It was 30 years ago in 1986 that the first real golfing encounter, pitting invading Inseadean continentals against the native Britons, took place, very near the point that Julius and his Roman army are thought to have landed some 2,000 years earlier. On October 6, 2016, we were somewhat less, at just over three score, nevertheless spanning 51 promotions, 1963 - 2013.
Sandwich itself, a maritime centre since time immemorial and one of the original Cinq Ports, is redolent in history, as its narrow mediaeval streets with timbered houses, and its fortified walls and moat testify. Many chose to arrive to explore on the Thursday - our dinner on was held in the King’s Arms, a 500 year old public house, which had housed Henry VIII and other notables over the centuries, and which in the days of Elisabeth I was named the Queen’s Arms. As befits a coastal town, the dressed crab was quite remarkable.
Our first (golf) course on Friday was the clifftop club of Kingsdown, not far from the better known one at Deal, but offering a superb view of the seaside resort of Walmer as we munched our bacon sandwiches. The Channel is visible from almost every hole, with the shores of France looming in the distance, providing consolation for those seeing their balls sliding off the steeply inclined fairways and greens to oblivion. Despite this, some creditable Greensome scores were recorded, and hearty appetites greeted the welcome dinner in the Bell afterwards
Saturday brought the real match, with the valiant teams, twenty strong on each side, teeing off on the Princes’ links at the early hour of 8h30. The format was the same as that inaugurated in Medoc last year – a pairs competition, 4 ball better ball match-play. No fewer than 10 pairs were fielded by each camp, their composition kept secret and only announced the previous evening. In the final analysis, while the Islanders retained the Cup for a record 6th successive time to go 3 up in the series, it must be said that each match was fiercely contested and each result very close.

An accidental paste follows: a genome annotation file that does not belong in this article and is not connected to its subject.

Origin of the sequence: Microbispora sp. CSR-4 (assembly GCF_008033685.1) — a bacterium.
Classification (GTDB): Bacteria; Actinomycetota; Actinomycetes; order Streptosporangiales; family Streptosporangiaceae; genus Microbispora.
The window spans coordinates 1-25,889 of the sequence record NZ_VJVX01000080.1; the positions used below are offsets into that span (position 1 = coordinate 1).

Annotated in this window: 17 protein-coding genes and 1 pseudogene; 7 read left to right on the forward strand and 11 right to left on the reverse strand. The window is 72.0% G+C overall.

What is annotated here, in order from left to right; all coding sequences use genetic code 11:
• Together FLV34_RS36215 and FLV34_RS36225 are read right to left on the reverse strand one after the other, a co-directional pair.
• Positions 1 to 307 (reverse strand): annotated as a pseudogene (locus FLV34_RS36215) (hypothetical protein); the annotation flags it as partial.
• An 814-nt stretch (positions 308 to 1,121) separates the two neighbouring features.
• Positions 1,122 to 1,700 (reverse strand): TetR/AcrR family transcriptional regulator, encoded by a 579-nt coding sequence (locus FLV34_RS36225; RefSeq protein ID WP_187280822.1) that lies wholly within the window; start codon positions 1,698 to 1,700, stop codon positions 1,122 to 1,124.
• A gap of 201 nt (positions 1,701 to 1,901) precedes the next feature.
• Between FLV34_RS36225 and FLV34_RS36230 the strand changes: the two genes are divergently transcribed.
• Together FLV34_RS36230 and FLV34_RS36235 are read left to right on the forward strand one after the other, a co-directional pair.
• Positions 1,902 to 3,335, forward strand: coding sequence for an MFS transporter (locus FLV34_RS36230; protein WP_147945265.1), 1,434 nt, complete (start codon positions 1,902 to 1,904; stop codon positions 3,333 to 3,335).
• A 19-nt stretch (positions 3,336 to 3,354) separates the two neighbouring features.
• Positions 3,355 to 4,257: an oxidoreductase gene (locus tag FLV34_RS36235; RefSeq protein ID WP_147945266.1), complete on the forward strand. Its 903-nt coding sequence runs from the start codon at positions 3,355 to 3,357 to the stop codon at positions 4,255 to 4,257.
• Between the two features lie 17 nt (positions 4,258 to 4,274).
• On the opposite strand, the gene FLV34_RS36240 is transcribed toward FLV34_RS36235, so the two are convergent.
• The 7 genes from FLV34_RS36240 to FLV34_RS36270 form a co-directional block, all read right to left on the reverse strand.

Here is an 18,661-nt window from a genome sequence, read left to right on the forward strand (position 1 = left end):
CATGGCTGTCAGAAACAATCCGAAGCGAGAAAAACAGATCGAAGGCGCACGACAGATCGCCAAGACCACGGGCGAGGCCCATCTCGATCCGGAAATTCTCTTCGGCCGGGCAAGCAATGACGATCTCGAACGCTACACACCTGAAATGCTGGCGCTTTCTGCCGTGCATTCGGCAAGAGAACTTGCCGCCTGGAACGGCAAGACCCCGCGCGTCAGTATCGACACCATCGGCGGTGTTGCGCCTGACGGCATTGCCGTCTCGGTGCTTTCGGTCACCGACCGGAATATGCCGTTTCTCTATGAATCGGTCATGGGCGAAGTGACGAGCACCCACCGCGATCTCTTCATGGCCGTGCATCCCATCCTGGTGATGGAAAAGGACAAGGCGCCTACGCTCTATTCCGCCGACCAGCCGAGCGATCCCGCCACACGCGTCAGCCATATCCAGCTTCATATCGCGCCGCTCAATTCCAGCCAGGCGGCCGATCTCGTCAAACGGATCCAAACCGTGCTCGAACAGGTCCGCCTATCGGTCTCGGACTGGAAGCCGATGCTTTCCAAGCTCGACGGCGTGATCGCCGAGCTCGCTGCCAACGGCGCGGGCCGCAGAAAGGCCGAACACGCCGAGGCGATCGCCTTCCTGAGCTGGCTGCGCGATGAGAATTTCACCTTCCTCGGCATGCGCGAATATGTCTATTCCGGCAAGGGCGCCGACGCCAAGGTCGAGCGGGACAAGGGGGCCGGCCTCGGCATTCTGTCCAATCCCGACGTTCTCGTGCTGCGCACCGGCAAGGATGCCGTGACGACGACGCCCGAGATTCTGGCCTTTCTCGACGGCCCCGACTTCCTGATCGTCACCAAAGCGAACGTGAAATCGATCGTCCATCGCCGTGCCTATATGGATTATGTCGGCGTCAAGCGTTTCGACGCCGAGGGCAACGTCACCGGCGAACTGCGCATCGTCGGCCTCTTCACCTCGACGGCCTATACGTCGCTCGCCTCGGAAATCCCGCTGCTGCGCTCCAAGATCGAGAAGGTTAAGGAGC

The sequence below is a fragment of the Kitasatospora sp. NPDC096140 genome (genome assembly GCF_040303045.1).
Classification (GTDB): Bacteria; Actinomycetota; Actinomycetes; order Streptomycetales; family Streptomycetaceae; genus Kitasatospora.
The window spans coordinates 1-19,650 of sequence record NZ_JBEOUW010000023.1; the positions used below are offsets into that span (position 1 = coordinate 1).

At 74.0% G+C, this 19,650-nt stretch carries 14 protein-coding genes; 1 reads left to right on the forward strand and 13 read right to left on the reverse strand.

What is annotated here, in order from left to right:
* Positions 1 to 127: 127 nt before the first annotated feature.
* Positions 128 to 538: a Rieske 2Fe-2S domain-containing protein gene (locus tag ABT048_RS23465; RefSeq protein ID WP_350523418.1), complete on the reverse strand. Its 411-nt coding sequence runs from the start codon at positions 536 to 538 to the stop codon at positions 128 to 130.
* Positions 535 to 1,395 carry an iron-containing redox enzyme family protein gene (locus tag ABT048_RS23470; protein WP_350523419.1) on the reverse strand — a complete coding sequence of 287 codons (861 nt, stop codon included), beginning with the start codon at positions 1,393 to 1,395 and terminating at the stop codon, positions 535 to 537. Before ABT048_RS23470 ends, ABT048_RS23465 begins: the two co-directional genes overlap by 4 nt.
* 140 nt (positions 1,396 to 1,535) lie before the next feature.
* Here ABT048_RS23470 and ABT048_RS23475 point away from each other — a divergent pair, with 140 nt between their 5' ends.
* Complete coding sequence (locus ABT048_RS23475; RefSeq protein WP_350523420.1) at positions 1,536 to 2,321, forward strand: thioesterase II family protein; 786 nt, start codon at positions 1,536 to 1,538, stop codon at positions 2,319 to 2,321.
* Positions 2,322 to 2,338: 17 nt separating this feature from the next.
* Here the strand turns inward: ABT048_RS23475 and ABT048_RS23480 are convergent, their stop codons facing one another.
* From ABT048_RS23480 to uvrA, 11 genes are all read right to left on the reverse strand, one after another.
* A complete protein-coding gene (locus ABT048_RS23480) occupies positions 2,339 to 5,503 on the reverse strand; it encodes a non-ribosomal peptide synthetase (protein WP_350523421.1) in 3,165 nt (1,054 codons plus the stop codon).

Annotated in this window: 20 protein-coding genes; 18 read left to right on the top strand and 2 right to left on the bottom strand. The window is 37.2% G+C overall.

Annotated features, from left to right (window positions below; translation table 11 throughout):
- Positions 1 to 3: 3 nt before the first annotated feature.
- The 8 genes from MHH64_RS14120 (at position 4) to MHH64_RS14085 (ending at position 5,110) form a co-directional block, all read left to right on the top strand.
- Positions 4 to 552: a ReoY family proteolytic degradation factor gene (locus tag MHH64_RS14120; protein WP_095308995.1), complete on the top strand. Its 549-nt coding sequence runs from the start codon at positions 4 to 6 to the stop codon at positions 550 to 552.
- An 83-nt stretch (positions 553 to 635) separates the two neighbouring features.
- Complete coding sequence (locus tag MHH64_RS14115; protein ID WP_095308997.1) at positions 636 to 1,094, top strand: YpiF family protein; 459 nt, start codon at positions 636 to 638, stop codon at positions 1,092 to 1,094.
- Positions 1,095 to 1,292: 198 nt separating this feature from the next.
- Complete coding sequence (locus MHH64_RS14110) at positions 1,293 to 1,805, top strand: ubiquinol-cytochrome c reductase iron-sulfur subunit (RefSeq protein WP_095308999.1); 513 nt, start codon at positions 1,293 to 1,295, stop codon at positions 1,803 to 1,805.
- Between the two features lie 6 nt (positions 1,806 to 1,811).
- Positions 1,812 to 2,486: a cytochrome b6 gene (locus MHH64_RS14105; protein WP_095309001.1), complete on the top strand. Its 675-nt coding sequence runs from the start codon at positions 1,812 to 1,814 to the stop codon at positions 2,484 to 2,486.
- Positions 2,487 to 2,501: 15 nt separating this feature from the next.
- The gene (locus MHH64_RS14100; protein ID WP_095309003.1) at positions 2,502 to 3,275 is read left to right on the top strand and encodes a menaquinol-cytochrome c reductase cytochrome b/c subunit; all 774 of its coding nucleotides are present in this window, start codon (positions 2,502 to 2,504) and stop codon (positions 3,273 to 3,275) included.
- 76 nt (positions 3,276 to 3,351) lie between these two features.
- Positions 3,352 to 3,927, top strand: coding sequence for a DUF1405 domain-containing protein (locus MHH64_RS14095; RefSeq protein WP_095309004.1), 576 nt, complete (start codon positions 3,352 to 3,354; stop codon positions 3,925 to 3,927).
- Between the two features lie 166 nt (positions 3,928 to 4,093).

Doubtless the heavy shower during the second nine must have dampened Continental spirits, and in one match, where the score at one point was 5 up with 6 to play, the victory which had seemed certain finally eluded that pair. The drama of the afternoon was eloquently captured in the speeches that evening from respective Captains Edouard and Torquil, unfortunately lost to posterity due to the absence of recording equipment.
Those with sufficient energy remaining after the round were treated to a walking tour of Sandwich in the late afternoon, as the non golfing ladies had been in the morning. Many followed on to the Turner exhibition in Ramsgate in the afternoon, which had conveniently opened that day.
Another early start on the Sunday morning followed the festivities of the previous evening, but the sacrifice of sleep was amply rewarded by brilliant weather and fantastic Turner-like skyscapes enveloped the course as we meandered our way along the links and into the rough. The scramble format meant that notwithstanding play proceeded at a good pace, and we returned to the Princes clubhouse before the Sunday roast lunch could become too overcooked for continental tastebuds. And so, sadly, we all departed, apart from Richard whose car had expired, exhausted (geddit?), perhaps like Richard himself who had almost carried off the feat of defeating a continental pair single handed the previous day.